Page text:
(Paris) A blitzkrieg campaign began Monday in France after Emmanuel Macron’s shock decision to dissolve the Assembly and call legislative elections at the end of June, a presidential poker move that places the far right in a position of strength and plunges into uncertainty a pillar country of the European Union.

To everyone’s surprise, Mr. Macron drew this constitutional weapon, rarely used in France, on Sunday evening, after the triumph in the European elections of the National Rally (RN, far right), which garnered twice as many votes as the presidential Renaissance party ( 31.36% versus 14.60%).  

Elsewhere in the EU, the far right confirmed its dynamic on Sunday, notably in Germany where the AfD rose to second place ahead of Chancellor Olaf Scholz’s SPD, without presenting a common front or upsetting relations. by force. The grand European coalition of the center right and social democrats should thus retain the majority in Brussels.

Despite his heavy defeat, Chancellor Scholz ruled out early legislative elections in Germany, refusing to follow the path opened by Emmanuel Macron who attempted an “extreme” and “perilous” gamble, according to editorialists, by calling a new election.

“I have confidence in the people,” the French head of state insisted on Monday as three weeks of a tense campaign began.

The first round will be held on June 30, the second on July 7, and France could have a new government by the time it hosts the Paris Olympics (July 26-August 11).

These elections “will not disrupt the Olympics,” said the president of the International Olympic Committee (IOC), Thomas Bach, on Monday. The Kremlin said it was “following carefully” the political situation in Europe.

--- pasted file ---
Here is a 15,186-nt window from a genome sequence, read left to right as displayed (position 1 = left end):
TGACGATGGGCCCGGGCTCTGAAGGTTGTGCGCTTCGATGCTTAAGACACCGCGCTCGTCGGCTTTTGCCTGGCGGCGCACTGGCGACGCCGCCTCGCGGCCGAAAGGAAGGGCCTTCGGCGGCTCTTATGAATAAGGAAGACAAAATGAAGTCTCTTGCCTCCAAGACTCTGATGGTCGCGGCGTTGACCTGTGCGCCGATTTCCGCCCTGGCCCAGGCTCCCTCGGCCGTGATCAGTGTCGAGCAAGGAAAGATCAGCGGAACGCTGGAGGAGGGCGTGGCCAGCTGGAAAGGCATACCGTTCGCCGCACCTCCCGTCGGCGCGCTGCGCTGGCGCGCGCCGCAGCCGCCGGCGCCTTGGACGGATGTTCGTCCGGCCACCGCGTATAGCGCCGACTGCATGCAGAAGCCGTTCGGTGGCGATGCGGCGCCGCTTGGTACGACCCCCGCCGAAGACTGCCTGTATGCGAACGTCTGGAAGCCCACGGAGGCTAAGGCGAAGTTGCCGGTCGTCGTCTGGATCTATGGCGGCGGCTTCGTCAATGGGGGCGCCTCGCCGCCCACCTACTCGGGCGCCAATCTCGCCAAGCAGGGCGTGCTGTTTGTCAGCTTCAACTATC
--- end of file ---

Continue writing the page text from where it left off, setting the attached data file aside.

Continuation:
In France, where the far right obtained one of the highest scores in the EU on Sunday, the RN has never been so close to power and its young leader Jordan Bardella, 28, who led the party’s list in the European elections, is already applying for the post of prime minister in the event of victory.

The RN is “ready to exercise power,” Marine Le Pen, who lost in the second round of the last two presidential elections to Emmanuel Macron, said on Sunday. The victory of his party could lead to “cohabitation” between the two heads of the executive, an institutional situation tested three times under the Fifth Republic.

Surprised by the dissolution, the presidential camp is trying to put itself in battle order. “It’s a shock, very brutal for everyone, but we’re getting back to it,” said MP Éléonore Caroit, spokesperson for the Macronist group in the Assembly.

“There was another way,” lamented outgoing President of the National Assembly Yaël Braun-Pivet.    

According to his entourage, the president assumes “the risk” of a new “anti-Macron referendum”, but hopes that voters will not use the legislative elections as a “vent”.

The dissolution, “it’s something that Macron matured over the weekend to the point of saying that there was only that to do” in view of the results, slips a minister.

“We have no right not to […] have” courage, he told a resident during a trip Monday to the ruins of the martyr village of Oradour-sur-Glane, in the central France, scene of a massacre of civilians committed by the Nazis in 1944.

At his side, German President Frank-Walter Steinmeier called for “never” to forget “the damage caused in Europe by nationalism and hatred! “.

“Europe such a singular, crazy, peace project. There is nothing obvious, spontaneous, natural in this project,” added Mr. Macron.

For the French left, negotiations are likely to be difficult between parties which formed a coalition for the 2022 legislative elections, but were divided during the European campaign, particularly around the war in Gaza.

Leaders of La France insoumise (radical left) sent a “meeting proposal” Monday afternoon to the Socialist, Communist and Green parties to “work towards unity”.

In the meantime, time is suspended in the National Assembly, where the examination of a bill on the end of life had to be suspended. “It’s a bit of a blow. Nobody saw the blow coming,” slips a parliamentary source.